Written by Andrea Watson: email@example.com Friday, 25 May 2012 00:00
Last Sunday, the Manhasset Bay Sailing Foundation and the Knickerbocker Cup Foundation sponsored a very special event right here in Manhasset Bay. It is called the Dennis Conner-Ed du Moulin Junior Match Race. Back in the 1980s, when the Knickerbocker Yacht Club was the organizing authority for the Knickerbocker Cup, the late Ed du Moulin, a past commodore of the Knickerbocker YC, and Dennis Conner got together and thought it would be a grand idea to have juniors match race for a special trophy.
This was no surprise for those who knew Ed du Moulin, for he was known for taking junior sailors from all the clubs around the bay, and beyond, out on his Lady Del, and not only get them excited about sailing, but imparting the wisdom of his many years of blue water racing. Today, there are major racers around Long Island Sound who remember Ed fondly as the person who introduced them to sailing and changed their lives forever.
Ed and Dennis grew to be terrific friends through Ed’s many years of America’s Cup syndicate management. In the introduction to Ed’s book, The America’s Cup and Me, Recollections of 63 years and 7 Campaigns, Dennis was one of several friends who wrote about their relationship.
“Ed du Moulin is the quintessential people person... he always seems to have time for everyone, whether that time is spent getting a stray’s life back on track, managing an America’s Cup effort, working hard for a good cause, or giving sound advice. I appreciate how fortunate I am to have Ed in my life. He is a huge factor in whatever success I may have had on the water, but he has also been, and continues to be, a wonderful friend, through thick and thin.”
So it is with pride that the Manhasset Bay YC, along with the Manhasset Bay Sailing Association and the Knickerbocker Cup Foundation, sponsored a long tradition of introducing match racing to junior sailors. After a day of racing on the inner bay, Jack Parkin (Riverside YC), with crew James Westerberg & Cooper Yeager triumphed in the Junior Match Race series for the second year in a row. Parkin bested Colin Kennedy (Port Washington YC) in the two match final, capping a picture perfect spring day with his win. In the Petit Finals, Tyler Justus Paige took three matches to beat Gregory Stebbins (Manhasset Bay YC) to claim third place.
For his efforts, Parkin’s award will be presented at the Knickerbocker Cup Awards Ceremony on Sept. 2. His club will also be engraved on the Connor/duMoulin Trophy.
The junior match racers sailed a double round robin, with Kennedy and Parkin each scoring five victories, in a puffy northeasterly breeze. Kennedy’s crew were Howie Card and Jack Egan. Paige sailed with crew Zach Landeau and Stebbins raced with Madeline Simms, who recently won the Frostbite Crew series in her first year crewing in the winter series.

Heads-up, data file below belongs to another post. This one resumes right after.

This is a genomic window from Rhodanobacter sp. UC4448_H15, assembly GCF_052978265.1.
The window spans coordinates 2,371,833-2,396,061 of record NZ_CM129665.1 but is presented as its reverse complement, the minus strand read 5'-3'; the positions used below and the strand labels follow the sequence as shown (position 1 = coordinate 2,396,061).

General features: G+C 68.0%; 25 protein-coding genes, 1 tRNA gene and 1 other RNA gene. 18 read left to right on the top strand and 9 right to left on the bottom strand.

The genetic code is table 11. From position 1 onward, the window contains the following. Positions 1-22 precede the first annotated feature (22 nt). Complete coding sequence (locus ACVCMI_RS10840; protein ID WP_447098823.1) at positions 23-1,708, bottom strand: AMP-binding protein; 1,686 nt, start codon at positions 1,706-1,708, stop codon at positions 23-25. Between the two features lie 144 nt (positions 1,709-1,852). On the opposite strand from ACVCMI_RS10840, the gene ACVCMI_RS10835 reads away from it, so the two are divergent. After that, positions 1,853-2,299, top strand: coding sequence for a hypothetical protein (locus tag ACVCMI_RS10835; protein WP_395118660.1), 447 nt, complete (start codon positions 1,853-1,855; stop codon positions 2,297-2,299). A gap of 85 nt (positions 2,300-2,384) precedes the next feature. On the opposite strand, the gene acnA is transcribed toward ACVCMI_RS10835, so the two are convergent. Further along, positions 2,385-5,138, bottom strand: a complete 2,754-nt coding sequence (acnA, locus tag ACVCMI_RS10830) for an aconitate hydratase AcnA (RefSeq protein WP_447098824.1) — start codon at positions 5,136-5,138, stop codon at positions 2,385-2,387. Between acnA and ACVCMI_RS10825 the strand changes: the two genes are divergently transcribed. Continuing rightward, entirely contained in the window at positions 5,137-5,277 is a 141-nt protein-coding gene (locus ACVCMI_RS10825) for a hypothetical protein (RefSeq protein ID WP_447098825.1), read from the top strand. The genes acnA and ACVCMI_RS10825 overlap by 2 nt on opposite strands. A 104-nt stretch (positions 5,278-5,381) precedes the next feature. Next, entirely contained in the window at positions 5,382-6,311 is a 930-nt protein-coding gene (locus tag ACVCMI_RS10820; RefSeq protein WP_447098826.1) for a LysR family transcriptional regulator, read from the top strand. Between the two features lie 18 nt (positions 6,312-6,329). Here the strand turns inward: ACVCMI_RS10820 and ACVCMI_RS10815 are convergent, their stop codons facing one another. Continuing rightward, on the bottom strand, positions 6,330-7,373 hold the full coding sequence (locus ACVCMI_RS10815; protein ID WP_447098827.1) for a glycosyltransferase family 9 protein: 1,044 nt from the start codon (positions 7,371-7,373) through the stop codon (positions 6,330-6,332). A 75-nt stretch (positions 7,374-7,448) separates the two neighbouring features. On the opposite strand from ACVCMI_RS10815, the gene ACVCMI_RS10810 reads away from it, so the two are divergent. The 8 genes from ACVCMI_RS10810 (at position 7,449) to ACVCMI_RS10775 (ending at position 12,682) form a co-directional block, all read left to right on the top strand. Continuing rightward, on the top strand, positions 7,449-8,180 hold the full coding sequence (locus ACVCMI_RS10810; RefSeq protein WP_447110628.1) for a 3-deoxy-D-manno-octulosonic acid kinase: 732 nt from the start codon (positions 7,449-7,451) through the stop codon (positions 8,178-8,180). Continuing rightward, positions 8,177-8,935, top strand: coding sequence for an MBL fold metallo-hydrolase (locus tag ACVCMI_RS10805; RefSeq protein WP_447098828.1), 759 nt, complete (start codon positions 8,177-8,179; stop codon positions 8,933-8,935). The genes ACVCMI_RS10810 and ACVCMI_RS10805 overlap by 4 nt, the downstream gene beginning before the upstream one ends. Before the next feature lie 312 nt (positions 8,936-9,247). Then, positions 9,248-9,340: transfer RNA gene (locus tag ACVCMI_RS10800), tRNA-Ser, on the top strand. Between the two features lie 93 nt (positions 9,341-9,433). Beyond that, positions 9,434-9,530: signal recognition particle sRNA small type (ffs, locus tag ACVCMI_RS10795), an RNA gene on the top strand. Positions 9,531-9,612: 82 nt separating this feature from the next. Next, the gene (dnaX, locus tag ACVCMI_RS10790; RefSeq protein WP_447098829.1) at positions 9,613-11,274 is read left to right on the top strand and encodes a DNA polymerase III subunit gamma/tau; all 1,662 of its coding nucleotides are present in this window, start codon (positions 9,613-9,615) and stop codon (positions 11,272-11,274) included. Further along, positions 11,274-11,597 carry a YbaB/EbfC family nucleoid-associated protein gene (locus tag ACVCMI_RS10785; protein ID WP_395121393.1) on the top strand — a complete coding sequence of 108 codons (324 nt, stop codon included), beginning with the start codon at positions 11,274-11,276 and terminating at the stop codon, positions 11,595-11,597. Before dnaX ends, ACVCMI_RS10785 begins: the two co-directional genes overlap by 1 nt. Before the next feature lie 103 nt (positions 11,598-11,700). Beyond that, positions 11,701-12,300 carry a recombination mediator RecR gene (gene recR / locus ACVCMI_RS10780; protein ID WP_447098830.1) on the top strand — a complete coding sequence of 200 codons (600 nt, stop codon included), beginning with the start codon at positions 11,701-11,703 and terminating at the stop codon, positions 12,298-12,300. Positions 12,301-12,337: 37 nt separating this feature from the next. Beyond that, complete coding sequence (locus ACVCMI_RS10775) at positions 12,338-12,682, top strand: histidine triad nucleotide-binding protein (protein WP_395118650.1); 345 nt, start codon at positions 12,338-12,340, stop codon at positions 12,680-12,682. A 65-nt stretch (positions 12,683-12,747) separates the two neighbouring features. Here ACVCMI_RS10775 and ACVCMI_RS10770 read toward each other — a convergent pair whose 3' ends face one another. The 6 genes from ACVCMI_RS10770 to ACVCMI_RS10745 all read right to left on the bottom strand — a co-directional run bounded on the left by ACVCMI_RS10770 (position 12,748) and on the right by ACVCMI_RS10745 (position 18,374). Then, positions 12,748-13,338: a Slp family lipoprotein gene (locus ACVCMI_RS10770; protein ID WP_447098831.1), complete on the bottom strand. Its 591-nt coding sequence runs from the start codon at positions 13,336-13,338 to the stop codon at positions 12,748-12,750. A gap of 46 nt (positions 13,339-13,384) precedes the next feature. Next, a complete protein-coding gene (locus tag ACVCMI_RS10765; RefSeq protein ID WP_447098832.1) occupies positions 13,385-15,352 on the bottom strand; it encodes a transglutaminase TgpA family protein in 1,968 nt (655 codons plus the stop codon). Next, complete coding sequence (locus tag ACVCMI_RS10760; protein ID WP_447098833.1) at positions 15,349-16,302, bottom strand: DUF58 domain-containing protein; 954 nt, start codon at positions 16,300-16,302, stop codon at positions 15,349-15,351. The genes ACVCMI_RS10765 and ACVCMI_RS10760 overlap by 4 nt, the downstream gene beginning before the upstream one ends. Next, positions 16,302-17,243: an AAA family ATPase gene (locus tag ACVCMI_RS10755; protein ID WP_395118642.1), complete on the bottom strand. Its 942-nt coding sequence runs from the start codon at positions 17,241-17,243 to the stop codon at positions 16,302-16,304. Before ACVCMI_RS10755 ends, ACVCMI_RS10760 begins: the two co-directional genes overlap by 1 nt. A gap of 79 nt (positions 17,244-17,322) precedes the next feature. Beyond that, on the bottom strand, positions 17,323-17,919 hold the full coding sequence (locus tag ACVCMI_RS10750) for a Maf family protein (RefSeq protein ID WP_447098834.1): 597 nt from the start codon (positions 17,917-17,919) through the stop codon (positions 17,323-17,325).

Thanks go to the Manhasset Bay Sailing Foundation and the Knickerbocker Cup Foundation for their sponsorship of this event. And to all the volunteers who spent the day out on the water to give a group of juniors some experience in match racing.
Final results for the 2012 Dennis Conner/Ed du Moulin Junior Match Race Trophy: 1. Jack Parkin (Riverside YC), crew James Westerberg and Cooper Yeager, 2. Colin Kennedy (Port Washington YC), crew Howie Card and Jack Egan, 3. Tyler Justus Paige (Cedar Point Jr. Program), crew Zach Landeau, and 4. Gregory Stebbins (Manhasset Bay YC), crew Madeline Simms. For more information and pictures, please see www.knickerbockercup.org
Those who read this column know that safety is one of the concerns that is mentioned on occasion, especially at the beginning of the racing season. Through an email received this past week, information has become available that a boat sank between Gangway Rock and Barkers Point. According to Newsday, this could have been a submerged object, and quite possibly a rock. It really doesn’t matter what the submerged object was, what does matter is that this is an especially dangerous part of the bay.
In the heat of battle, when skippers are in a tight race to the finish, it is overwhelmingly enticing to cut short the course around this area to get ahead of the competition. Well, folks, it isn’t worth it. Please use your charts or your GPS and find Success Rock and all the other hazards, both visible and hidden. Gong G”27” at Gangway Rock is there for a reason. In the heat of battle, please remember: safety first.
For those who would like to take a quick trip out east for the upcoming holiday, why not head for Greenport? The 2012 Tall Ships Challenge is scheduled to arrive there for the Memorial Day weekend and lots is planned to celebrate in style.
Having left a huge public maritime festival in Savannah, Ga., on Monday, May 7, seven tall ships have made it to Cape Fear, N.C., completing the first leg of Tall Ships America’s 2012 Tall Ships Challenge. Three of those ships will continue on to join four others in Greenport, which is approximately 500 nautical miles away and due to host its own maritime festival beginning on Saturday, May 26, continuing through Memorial Day, Monday, May 28.
The festivals, coordinated by Tall Ships America, with the help of local organizers, are part of a series of four to grace the Eastern Seaboard (Newport, R.I. and Halifax, Nova Scotia are next up for July), and all participating tall ships have the option of competing in corresponding port-to-port races as they sail to each venue.